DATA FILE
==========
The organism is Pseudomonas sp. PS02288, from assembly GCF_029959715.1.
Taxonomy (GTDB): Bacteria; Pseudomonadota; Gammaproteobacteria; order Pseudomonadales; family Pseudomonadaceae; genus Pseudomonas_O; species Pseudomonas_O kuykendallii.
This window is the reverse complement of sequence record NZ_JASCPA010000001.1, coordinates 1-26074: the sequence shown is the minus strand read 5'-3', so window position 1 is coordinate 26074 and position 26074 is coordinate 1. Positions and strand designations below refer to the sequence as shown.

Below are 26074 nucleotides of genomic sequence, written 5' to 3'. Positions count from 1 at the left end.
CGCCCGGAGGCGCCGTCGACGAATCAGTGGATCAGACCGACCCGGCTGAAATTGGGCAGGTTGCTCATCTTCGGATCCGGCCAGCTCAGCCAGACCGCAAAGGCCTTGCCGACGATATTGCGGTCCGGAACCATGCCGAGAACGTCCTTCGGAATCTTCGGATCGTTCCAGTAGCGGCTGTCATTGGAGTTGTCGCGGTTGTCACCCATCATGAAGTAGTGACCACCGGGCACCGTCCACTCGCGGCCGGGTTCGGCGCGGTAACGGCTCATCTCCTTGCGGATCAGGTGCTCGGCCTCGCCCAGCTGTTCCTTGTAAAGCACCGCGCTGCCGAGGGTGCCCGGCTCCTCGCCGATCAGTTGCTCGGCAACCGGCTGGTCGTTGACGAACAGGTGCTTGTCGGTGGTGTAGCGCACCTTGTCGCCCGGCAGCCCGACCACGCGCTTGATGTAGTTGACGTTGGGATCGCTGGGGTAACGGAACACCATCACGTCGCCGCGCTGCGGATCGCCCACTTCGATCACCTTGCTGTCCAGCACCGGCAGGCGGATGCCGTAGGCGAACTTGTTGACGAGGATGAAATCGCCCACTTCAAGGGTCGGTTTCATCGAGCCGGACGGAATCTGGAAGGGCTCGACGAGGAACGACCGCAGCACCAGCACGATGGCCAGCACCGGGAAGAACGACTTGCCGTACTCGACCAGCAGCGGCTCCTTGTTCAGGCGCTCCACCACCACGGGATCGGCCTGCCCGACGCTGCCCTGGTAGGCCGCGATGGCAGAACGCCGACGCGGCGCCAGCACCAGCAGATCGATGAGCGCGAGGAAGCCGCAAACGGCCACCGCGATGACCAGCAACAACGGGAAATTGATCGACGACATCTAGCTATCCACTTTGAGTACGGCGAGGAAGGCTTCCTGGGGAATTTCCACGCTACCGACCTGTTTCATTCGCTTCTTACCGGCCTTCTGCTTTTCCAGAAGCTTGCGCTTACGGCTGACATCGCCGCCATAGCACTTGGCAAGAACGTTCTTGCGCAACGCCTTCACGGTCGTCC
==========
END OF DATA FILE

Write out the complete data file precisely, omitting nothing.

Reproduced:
The organism is Pseudomonas sp. PS02288, from assembly GCF_029959715.1.
Taxonomy (GTDB): Bacteria; Pseudomonadota; Gammaproteobacteria; order Pseudomonadales; family Pseudomonadaceae; genus Pseudomonas_O; species Pseudomonas_O kuykendallii.
This window is the reverse complement of sequence record NZ_JASCPA010000001.1, coordinates 1-26074: the sequence shown is the minus strand read 5'-3', so window position 1 is coordinate 26074 and position 26074 is coordinate 1. Positions and strand designations below refer to the sequence as shown.

Below are 26074 nucleotides of genomic sequence, written 5' to 3'. Positions count from 1 at the left end.
CGCCCGGAGGCGCCGTCGACGAATCAGTGGATCAGACCGACCCGGCTGAAATTGGGCAGGTTGCTCATCTTCGGATCCGGCCAGCTCAGCCAGACCGCAAAGGCCTTGCCGACGATATTGCGGTCCGGAACCATGCCGAGAACGTCCTTCGGAATCTTCGGATCGTTCCAGTAGCGGCTGTCATTGGAGTTGTCGCGGTTGTCACCCATCATGAAGTAGTGACCACCGGGCACCGTCCACTCGCGGCCGGGTTCGGCGCGGTAACGGCTCATCTCCTTGCGGATCAGGTGCTCGGCCTCGCCCAGCTGTTCCTTGTAAAGCACCGCGCTGCCGAGGGTGCCCGGCTCCTCGCCGATCAGTTGCTCGGCAACCGGCTGGTCGTTGACGAACAGGTGCTTGTCGGTGGTGTAGCGCACCTTGTCGCCCGGCAGCCCGACCACGCGCTTGATGTAGTTGACGTTGGGATCGCTGGGGTAACGGAACACCATCACGTCGCCGCGCTGCGGATCGCCCACTTCGATCACCTTGCTGTCCAGCACCGGCAGGCGGATGCCGTAGGCGAACTTGTTGACGAGGATGAAATCGCCCACTTCAAGGGTCGGTTTCATCGAGCCGGACGGAATCTGGAAGGGCTCGACGAGGAACGACCGCAGCACCAGCACGATGGCCAGCACCGGGAAGAACGACTTGCCGTACTCGACCAGCAGCGGCTCCTTGTTCAGGCGCTCCACCACCACGGGATCGGCCTGCCCGACGCTGCCCTGGTAGGCCGCGATGGCAGAACGCCGACGCGGCGCCAGCACCAGCAGATCGATGAGCGCGAGGAAGCCGCAAACGGCCACCGCGATGACCAGCAACAACGGGAAATTGATCGACGACATCTAGCTATCCACTTTGAGTACGGCGAGGAAGGCTTCCTGGGGAATTTCCACGCTACCGACCTGTTTCATTCGCTTCTTACCGGCCTTCTGCTTTTCCAGAAGCTTGCGCTTACGGCTGACATCGCCGCCATAGCACTTGGCAAGAACGTTCTTGCGCAACGCCTTCACGGTCGTCC